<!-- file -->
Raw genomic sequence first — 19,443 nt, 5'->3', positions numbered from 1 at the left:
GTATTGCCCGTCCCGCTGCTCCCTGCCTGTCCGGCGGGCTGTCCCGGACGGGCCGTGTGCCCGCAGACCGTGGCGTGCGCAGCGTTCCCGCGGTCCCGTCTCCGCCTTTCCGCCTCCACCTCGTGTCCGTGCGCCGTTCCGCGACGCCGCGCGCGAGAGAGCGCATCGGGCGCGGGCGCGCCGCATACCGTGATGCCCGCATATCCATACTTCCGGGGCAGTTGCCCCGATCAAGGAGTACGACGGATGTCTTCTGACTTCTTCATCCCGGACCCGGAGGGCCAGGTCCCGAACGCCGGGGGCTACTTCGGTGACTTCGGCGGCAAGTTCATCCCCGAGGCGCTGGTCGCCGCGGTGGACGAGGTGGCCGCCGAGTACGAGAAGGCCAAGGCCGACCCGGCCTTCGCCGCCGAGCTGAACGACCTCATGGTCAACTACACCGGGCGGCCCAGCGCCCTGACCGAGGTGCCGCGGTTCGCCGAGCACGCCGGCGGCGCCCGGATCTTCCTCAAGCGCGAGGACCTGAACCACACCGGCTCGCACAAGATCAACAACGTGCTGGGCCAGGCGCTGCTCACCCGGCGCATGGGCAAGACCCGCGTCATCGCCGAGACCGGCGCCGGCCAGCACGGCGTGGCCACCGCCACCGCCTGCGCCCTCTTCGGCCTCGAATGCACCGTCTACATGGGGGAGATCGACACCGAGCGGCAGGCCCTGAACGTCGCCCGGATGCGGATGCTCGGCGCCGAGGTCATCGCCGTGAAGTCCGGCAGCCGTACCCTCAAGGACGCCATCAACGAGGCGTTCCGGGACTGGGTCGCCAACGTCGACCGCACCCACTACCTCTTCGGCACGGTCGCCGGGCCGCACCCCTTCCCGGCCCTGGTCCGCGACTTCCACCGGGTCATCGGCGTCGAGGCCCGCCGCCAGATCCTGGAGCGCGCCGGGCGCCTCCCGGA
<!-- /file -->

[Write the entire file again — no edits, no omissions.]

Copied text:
Raw genomic sequence first — 19,443 nt, 5'->3', positions numbered from 1 at the left:
GTATTGCCCGTCCCGCTGCTCCCTGCCTGTCCGGCGGGCTGTCCCGGACGGGCCGTGTGCCCGCAGACCGTGGCGTGCGCAGCGTTCCCGCGGTCCCGTCTCCGCCTTTCCGCCTCCACCTCGTGTCCGTGCGCCGTTCCGCGACGCCGCGCGCGAGAGAGCGCATCGGGCGCGGGCGCGCCGCATACCGTGATGCCCGCATATCCATACTTCCGGGGCAGTTGCCCCGATCAAGGAGTACGACGGATGTCTTCTGACTTCTTCATCCCGGACCCGGAGGGCCAGGTCCCGAACGCCGGGGGCTACTTCGGTGACTTCGGCGGCAAGTTCATCCCCGAGGCGCTGGTCGCCGCGGTGGACGAGGTGGCCGCCGAGTACGAGAAGGCCAAGGCCGACCCGGCCTTCGCCGCCGAGCTGAACGACCTCATGGTCAACTACACCGGGCGGCCCAGCGCCCTGACCGAGGTGCCGCGGTTCGCCGAGCACGCCGGCGGCGCCCGGATCTTCCTCAAGCGCGAGGACCTGAACCACACCGGCTCGCACAAGATCAACAACGTGCTGGGCCAGGCGCTGCTCACCCGGCGCATGGGCAAGACCCGCGTCATCGCCGAGACCGGCGCCGGCCAGCACGGCGTGGCCACCGCCACCGCCTGCGCCCTCTTCGGCCTCGAATGCACCGTCTACATGGGGGAGATCGACACCGAGCGGCAGGCCCTGAACGTCGCCCGGATGCGGATGCTCGGCGCCGAGGTCATCGCCGTGAAGTCCGGCAGCCGTACCCTCAAGGACGCCATCAACGAGGCGTTCCGGGACTGGGTCGCCAACGTCGACCGCACCCACTACCTCTTCGGCACGGTCGCCGGGCCGCACCCCTTCCCGGCCCTGGTCCGCGACTTCCACCGGGTCATCGGCGTCGAGGCCCGCCGCCAGATCCTGGAGCGCGCCGGGCGCCTCCCGGA